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6 Responses to The Concubine (2012) ☆☆☆(3/4) : A deadly power game in the palace

  1. S M Rana says:

    Seems like familiar themes of ambition, greed and lust in the garb of a lavishly designed period drama.

    SC: Imagine a film noir story wearing costume period drama – you’ll get the idea.

  2. windy2610 says:

    I have seen the movie and must say that i dont like it much. Not because it’s not good but i just can’t take the sexual scenes in it. Korean filmmakers nowadays really like to put sex and making love scene in their movies. Apart from that, the characters are really interesting and the ending did give me a chill.

    SC: At least they are disturbing, not gratuitous.

  3. DavidM says:

    I’ve found a site you can watch “the Concubine” with English subtitle at http://www.simplymenu.com/concubine

    SC: Thanks for your help

  4. Pingback: The Concubine (2012) ☆☆☆(3/4) : A deadly power game in the palace | Wind Castle - Place of Memories

  5. dandelion bloom says:

    It’s been awhile but I just recently saw the movie and I have a question, is the young prince the son of the late king or by kwon-yoo?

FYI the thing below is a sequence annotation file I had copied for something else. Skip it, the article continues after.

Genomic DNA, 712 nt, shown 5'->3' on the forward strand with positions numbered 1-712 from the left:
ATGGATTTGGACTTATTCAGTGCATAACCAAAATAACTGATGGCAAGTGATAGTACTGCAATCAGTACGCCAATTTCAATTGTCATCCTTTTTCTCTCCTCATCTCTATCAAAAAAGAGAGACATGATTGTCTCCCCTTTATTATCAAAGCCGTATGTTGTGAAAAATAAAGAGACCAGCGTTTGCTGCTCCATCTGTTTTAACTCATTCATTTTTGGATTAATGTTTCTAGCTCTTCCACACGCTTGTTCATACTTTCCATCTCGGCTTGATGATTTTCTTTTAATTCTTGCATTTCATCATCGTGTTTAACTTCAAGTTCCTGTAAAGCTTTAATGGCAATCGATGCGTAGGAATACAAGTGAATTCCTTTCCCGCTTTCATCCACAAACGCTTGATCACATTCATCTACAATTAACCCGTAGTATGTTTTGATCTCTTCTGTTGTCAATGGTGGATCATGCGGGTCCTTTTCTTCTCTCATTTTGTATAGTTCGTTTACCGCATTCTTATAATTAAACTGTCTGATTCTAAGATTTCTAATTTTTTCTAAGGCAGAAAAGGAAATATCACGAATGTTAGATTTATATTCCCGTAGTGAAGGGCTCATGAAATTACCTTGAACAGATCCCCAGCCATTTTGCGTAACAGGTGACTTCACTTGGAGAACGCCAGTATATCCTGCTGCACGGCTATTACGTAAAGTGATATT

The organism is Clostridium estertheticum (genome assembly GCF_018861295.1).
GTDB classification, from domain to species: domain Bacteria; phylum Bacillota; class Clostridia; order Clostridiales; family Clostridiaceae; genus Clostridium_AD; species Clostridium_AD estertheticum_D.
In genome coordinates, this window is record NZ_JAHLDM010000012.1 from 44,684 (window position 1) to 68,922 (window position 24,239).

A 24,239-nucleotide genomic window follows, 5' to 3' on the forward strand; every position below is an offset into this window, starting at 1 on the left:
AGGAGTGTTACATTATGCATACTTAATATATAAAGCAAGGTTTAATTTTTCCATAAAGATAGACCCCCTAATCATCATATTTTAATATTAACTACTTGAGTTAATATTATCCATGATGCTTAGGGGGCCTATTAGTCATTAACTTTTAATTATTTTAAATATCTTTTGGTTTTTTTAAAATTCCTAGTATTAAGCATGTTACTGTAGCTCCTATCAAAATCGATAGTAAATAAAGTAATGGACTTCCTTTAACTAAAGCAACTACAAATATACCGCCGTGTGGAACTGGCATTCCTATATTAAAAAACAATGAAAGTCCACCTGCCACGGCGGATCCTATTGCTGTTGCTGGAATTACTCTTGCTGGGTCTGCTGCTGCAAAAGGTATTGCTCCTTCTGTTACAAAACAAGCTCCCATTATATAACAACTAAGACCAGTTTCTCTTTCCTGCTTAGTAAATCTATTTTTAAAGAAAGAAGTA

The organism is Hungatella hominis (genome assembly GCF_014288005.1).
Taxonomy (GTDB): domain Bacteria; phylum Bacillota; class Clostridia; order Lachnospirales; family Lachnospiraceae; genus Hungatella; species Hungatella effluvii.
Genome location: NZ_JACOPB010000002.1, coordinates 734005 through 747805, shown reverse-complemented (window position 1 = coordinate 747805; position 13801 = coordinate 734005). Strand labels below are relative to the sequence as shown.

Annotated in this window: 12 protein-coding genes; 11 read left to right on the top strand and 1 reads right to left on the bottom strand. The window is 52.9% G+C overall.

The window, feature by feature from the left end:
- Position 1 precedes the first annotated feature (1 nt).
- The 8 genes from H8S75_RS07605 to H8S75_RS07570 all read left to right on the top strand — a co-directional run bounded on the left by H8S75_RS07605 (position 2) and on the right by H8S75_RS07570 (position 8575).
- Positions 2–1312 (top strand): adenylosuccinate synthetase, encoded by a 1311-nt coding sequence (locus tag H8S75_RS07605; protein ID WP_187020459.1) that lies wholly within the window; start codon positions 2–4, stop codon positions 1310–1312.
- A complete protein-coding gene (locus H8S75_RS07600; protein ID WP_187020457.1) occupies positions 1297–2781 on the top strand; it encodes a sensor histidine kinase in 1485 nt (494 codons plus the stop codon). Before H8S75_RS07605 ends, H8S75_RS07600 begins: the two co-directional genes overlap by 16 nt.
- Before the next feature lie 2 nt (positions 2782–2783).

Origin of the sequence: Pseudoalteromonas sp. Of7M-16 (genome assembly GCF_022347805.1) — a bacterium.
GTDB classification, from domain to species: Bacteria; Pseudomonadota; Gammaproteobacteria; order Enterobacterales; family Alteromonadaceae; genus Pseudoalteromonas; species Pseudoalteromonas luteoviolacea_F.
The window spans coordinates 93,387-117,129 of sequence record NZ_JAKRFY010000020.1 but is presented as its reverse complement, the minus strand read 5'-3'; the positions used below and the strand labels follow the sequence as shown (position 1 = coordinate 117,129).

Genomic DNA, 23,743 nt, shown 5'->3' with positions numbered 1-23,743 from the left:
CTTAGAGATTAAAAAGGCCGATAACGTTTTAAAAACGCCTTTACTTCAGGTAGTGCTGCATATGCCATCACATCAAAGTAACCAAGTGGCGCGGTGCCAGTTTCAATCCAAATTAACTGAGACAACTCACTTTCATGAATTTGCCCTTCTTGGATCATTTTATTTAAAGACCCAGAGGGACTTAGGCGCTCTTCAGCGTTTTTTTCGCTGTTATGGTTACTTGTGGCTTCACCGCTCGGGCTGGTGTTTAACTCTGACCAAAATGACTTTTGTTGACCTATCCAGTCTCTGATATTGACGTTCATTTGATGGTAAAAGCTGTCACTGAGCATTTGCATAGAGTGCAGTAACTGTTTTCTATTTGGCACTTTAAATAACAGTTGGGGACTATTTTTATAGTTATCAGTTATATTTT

SC: It is not very clear, but the last scene between Kwon-yoo and Hwa-yeon suggests the former.

    • MC says:

      I disagree. The dialogue between the Queen Mother and King Seong-won suggests that the late King is incapable of fathering a child. Whether the Queen Mother’s dialogue is credited is a different argument. Assuming that the Queen Mother’s comment is valid, then the dialogue between Hwa-yeon and Kwon-yoo in the closing scene becomes discredited. It may be so that the when Hwa-yeon comments, “Our son? The prince is no one’s son. He’s my son,” it is out of spite or to avenge for her father’s death. It seems unnecessary, if the prince had not been the Kwon-yoo’s son, for Hwa-yeon to say this dialogue. It would have been equally damaging and suffice for her to have said any other man’s name, but Kwon-yoo to let him know that his efforts were spent in vain. However, the premature birth of the prince alongside the assumed fact that the late king cannot father a child helps solidify the possibility that the prince is Kwon-yoo’s son, assuming that those two men were the only men that interacted with Hwa-yeon prior to her pregnancy. After Kwon-yoo and Hwa-yeon’s dialogue, Kwon-yoo is filmed to be alone, crying. Soon after, he is carried out in a wooden cage, closes his eyes, and passes away. Let us not be mistaken, Kwon-yoo’s tears are not of sorrow upon discovery that he is not the father of the prince, but out of regret. Kwon-yoo regrets (1) killing Hwa-yeon’s father leading to her drastic change in character and (2) not being able to see his son grow up or having his son know that he is his son’s father. The scene portraying his death demonstrated only Kwon-yoo closing his eyes with no tears whatsoever; he has resigned to his punishment.

      SC: Thanks for your long explanation.